We all know theater in high school is almost always filled with LGBTQIA+ teens, and so does Ray Stoeve, the nonbinary author of the realistic fiction young adult novel Between Perfect and Real. Over the course of this story, closeted trans guy Dean Foster gets cast as Romeo in his school’s upcoming performance of Romeo and Juliet. As he practices for the part, Dean realizes he can’t go back to playing the part of a lesbian in high school in real life. Unfortunately, coming out may not be so easy. With the help of the people around him and seeing what not to do from certain people in his school, Dean may just be able to overcome his own expectations of what it means to be “trans enough”. Between Perfect and Real by Ray Stoeve is a meditation on masculinity, identity, and being human, wrapped up in young adult drama, romance, and theater.
At the start, Dean struggles with expectations of what it means to be trans and if he is “trans enough”. He’s not sure if he should be allowed to come out, to transition. He’s not sure if he can play the role of Romeo not as a genderbent version of the character but as a man.
At one point he even says, “How many YouTube videos do you have to watch before you know for sure you’re trans?” (pg 13) I know this happens for a lot of trans people. Because of the way trans people are represented in a lot of cisgender-created media, society has a certain image in mind of what a trans person looks like. This causes a lot of issues for trans people who don’t fit that binary mold. And because of the policies (both within the legal realm, but also in the medical field and in many other settings), trans people are confronted with heavy restrictions on what “counts” as trans, whether that be the requirements needed to change a gender marker on an ID or those that determine whether or not a trans person can go on hormones. In Dean’s case, those kinds of restrictions came up with casting in his school’s theater and with personal essays on college applications.
As he meets and interacts with all sorts of people, some good, some bad, Dean comes to learn that there is no perfect way to be a man, to be trans, or to be human. While he already knows people with quite a few different racial and sexual identities at school, he meets some people in the downtown area at a trans therapy group, where he gets to know just how different trans peoples’ experiences can be. I really liked how Stoeve addressed the fact that even within the same city, the experiences of a trans femme person and a trans masc person are incredibly different, especially considering how difficult it can be to explore the many different ways of experiencing transness in such a short format.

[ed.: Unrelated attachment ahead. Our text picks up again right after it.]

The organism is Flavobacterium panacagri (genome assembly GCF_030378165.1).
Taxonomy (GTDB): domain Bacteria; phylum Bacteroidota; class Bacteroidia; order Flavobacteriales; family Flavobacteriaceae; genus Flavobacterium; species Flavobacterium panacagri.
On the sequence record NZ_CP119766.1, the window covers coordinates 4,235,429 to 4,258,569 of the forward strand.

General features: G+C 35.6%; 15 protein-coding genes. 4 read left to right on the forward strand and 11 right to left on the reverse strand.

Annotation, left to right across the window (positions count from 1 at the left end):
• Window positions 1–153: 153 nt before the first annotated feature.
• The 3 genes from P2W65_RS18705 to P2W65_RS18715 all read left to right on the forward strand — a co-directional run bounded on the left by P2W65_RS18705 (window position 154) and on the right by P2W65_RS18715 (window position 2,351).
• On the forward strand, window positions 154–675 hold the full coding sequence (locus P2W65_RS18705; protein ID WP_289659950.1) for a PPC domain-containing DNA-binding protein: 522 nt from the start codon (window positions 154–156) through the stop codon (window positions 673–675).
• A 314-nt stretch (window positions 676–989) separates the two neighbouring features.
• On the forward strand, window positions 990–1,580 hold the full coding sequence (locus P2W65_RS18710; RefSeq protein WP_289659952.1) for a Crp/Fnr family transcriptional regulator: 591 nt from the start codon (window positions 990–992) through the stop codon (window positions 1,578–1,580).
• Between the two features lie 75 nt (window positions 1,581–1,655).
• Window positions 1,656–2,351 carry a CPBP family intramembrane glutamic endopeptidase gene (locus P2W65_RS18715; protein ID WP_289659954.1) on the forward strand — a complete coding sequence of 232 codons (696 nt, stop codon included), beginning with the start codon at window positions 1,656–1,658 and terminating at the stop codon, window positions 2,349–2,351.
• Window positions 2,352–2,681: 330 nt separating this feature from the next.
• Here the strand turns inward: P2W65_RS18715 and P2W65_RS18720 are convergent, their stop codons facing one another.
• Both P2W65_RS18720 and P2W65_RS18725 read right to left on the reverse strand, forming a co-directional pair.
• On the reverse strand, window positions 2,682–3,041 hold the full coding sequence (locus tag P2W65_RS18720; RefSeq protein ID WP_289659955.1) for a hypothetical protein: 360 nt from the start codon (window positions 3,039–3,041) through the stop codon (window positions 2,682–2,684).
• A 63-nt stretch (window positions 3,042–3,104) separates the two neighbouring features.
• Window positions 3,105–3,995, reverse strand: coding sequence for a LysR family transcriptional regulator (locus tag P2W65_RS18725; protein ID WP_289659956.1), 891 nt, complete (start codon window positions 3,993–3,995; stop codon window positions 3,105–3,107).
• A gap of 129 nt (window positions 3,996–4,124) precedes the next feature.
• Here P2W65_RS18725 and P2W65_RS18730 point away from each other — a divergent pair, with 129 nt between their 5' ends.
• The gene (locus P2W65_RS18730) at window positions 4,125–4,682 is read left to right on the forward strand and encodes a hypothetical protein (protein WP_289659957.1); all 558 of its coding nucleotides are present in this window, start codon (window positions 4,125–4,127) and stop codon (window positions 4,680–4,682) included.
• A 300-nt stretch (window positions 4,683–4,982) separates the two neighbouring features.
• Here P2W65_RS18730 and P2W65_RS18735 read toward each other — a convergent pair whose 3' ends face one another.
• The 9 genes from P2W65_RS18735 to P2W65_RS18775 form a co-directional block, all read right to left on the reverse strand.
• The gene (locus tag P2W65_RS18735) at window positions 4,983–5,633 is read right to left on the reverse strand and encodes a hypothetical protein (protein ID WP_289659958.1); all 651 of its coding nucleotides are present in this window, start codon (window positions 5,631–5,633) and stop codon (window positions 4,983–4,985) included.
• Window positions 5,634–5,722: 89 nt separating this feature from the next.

Dean also comes into contact with a lot of different kinds of men, from his issue-avoidant father to his allied theater director to his misogynistic and transphobic bully. Stoeve’s narrative structure really confronts the question of what it means to be a trans masculine person in light of toxic masculinity. There’s this anxiety that I’ve talked about with other trans masc people about not wanting to become or be perceived as men like Dean’s bully, Blake, and more generally about figuring out what many boys and young men have to figure out: what kind of men we want to become.
This expands even further for Dean into the question of what he wants to do after graduating–a common concern among high schoolers, given the immense pressure of college applications and job hunting. For trans teens, this can be even more of a difficult process because they have to decide whether or not to come out on their applications, and they may–like Dean–be dealing with a lot of other incredibly stressful circumstances because of how society treats trans people. I, for one, was suddenly reminded of the time I was urged not to talk about my gender identity on my college applications, because it “might adversely affect my odds” (a paraphrase, but it’s been a few years, so I hope you’ll forgive me if I got the exact wording wrong).
What I really loved, though, was that the ultimate answer to all of these questions was that “The possibilities are endless”. (pg 296) I won’t get into spoiling anything, but I think Stoeve wrapped things up nicely. Had I been Dean, I may not have been as forgiving about certain things, but I think this just goes to show how many different possible experiences exist out there.
Overall, I felt that Between Perfect and Real was very approachable and well-crafted. Also, as someone who has lived in Seattle for the past 2+ years, I think that Stoeve portrayed what a white trans teen’s experience in Seattle might look like with incredible realism. This is a good pick for trans and cis readers alike, but this would be a great read for trans teens in particular! That said, I encourage trans readers to mind the content warnings as usual, since this does engage with some dark topics at times, and it may be stressful for readers at times for those reasons.
Between Perfect and Real by Ray Stoeve
Publisher: Amulet Books
Page Count: 304 pages
Content Warnings: Outing, misgendering, bullying, transphobia, threat of transphobic violence, transphobic bullying, transphobic violence, violence, coming out, mention of suicide, dysphoria